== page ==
Olympic Organizing Committee’s Double Standards in Dealing with Countries

Olympic Organizing Committee’s Double Standards in Dealing with Countries

TEHRAN (Tasnim) - The Olympic Organizing Committee has announced that Russia is barred from the 2024 Olympic Games due to its military aggression in Ukraine.

Behnam Khosravi, Second Secretary of Embassy of the Islamic Republic of Iran in Lebanon, in an article sent to the Tasnim News Agency lambasted double standard behavior shown by the International Olympic Committee, backed by Western governments, in dealing with countries.

The full text of the article is as follows:

The Olympic Organizing Committee’s Double Standards in Dealing with the Countries

The Olympic Organizing Committee has announced that Russia is barred from the 2024 Olympic Games due to its military aggression in Ukraine. Additionally, Belarusian athletes face restrictions linked to their country’s complicity with Russia. However, individuals from these countries may still compete independently.

This decision elicited angry reactions from Russians and Belarusians inquiring why Israeli athletes have not been excluded while their army has killed more than thirty thousand innocent people in Gaza.

The committee’s stance has been perceived by some as a politicization of the Olympic Games, which traditionally uphold values of neutrality and fair play. This development raises concerns about the potential for political disputes to influence international sporting events.

The Olympic Committee’s controversial decision has sparked debate over the impact on athletes uninvolved in political actions. Such measures are seen by some as collective punishment, potentially infringing on individual rights without direct involvement in the cited violations. International law generally prohibits collective punishment, safeguarding individuals from penalties based on association alone, such as nationality or other affiliations. Recognizing the controversy, the Committee has permitted athletes from these nations to compete in a neutral capacity, without national symbols. To date, six Russian and five Belarusian athletes have been approved to participate in this manner, reflecting an effort to balance legal principles with the Olympic spirit of inclusivity.

The International Olympic Committee (IOC) has referenced United Nations General Assembly Resolution No. A/res/78/10, commonly referred to as the Olympic Charter, to support the exclusion of Russia and Belarus from the Olympic Games. The IOC contends that both nations have breached the resolution and the Charter’s principles by engaging in warfare during the Olympics, thereby harming Ukrainian athletes, sports infrastructure, and regional sports federations. It is important to note, however, that this resolution is advisory rather than mandatory, expressing the General Assembly’s endorsement of the IOC’s mission to foster peace and mutual understanding through sports while maintaining the apolitical and autonomous nature of sports institutions.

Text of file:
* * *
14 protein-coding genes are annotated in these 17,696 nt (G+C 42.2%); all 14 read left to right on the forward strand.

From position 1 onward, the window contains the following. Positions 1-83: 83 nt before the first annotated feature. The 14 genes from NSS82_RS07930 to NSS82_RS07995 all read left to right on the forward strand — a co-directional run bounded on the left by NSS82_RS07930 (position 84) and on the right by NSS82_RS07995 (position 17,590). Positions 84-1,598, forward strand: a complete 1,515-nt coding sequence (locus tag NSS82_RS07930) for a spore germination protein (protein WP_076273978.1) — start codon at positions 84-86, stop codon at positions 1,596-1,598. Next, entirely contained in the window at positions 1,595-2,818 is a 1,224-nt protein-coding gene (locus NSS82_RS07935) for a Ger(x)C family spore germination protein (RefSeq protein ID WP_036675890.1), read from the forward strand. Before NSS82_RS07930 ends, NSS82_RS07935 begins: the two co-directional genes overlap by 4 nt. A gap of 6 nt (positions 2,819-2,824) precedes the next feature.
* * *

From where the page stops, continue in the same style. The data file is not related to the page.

Considering the resolution’s emphasis on peace and mutual understanding, questions arise regarding Israel’s atrocities in Gaza. Israel’s actions, characterized by systematic violence, infrastructure destruction, forced starvation, and displacement, contravene Article 33 of the Fourth Geneva Convention and Article 4 of the Second Additional Protocol. Such actions could potentially be subject to investigation by the International Court of Justice and the International Criminal Court for war crimes and genocide.

Furthermore, Israel’s conduct stands in stark opposition to the principles outlined in Article 1 of the United Nations Charter, which mandates the maintenance of international peace and security. Such actions by Israel risk plunging the Middle East into a conflict of significant scale. If we uphold the International Olympic Committee’s rationale for barring Russia and Belarus from the Olympics due to their aggressive actions that threaten global peace, then, by the same logic, Israel should also face exclusion from the Games for similar transgressions.

In addition to the violations of the Olympic Charter, Israel's actions contradict the Charter’s spirit. Notably, the Palestinian Football Association has documented instances where athletes and sports infrastructure in Gaza were targeted. Among the reported casualties were Hani al-Masdar, the Palestinian Olympic football coach, and Ahmed Daraghmeh, a notable soccer player from the West Bank. Furthermore, Yarmouk Stadium, a significant sports venue in Gaza, was reportedly repurposed as a detention center by the Israeli army.

Despite these appalling atrocities, the National Olympic Committee’s response has been minimal, maintaining a stance that sports should remain apolitical. The situation raises questions about the consistency of the International Olympic Committee’s enforcement of its Charter, particularly when compared to actions taken against Russia and Belarus. The debate continues over whether double standards are at play when it comes to Israel, affected by geopolitical considerations and Western countries' influence.

Ultimately, the apparent double standards of the International Olympic Committee, backed by Western governments, may lead to the exclusion of Israel’s situation from scrutiny. This oversight could occur despite violations of both a UN resolution and the Olympic Charter. Moreover, the tragic loss of Palestinian athletes, the devastation of infrastructure, and the initiation of conflict—resulting in severe collective punishment—might not receive the attention it warrants from international legal bodies and Western media outlets, potentially leading to a boycott.


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